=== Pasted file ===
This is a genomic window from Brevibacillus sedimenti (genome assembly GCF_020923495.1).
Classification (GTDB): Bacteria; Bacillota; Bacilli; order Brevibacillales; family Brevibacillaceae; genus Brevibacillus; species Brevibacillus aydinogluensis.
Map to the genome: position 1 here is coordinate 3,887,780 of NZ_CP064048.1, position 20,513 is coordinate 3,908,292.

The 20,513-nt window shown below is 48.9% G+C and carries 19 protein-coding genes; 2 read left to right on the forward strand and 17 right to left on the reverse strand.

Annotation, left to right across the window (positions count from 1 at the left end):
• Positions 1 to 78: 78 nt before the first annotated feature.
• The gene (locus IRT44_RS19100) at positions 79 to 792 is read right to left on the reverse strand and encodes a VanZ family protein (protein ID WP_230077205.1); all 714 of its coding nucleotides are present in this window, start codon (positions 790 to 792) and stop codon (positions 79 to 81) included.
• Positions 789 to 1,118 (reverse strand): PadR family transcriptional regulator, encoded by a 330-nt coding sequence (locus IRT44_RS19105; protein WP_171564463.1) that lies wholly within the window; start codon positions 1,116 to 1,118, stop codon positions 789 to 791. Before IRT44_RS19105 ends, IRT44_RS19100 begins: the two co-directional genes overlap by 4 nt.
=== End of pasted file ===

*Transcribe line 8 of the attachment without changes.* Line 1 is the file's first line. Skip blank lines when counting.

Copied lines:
• Positions 789 to 1,118 (reverse strand): PadR family transcriptional regulator, encoded by a 330-nt coding sequence (locus IRT44_RS19105; protein WP_171564463.1) that lies wholly within the window; start codon positions 1,116 to 1,118, stop codon positions 789 to 791. Before IRT44_RS19105 ends, IRT44_RS19100 begins: the two co-directional genes overlap by 4 nt.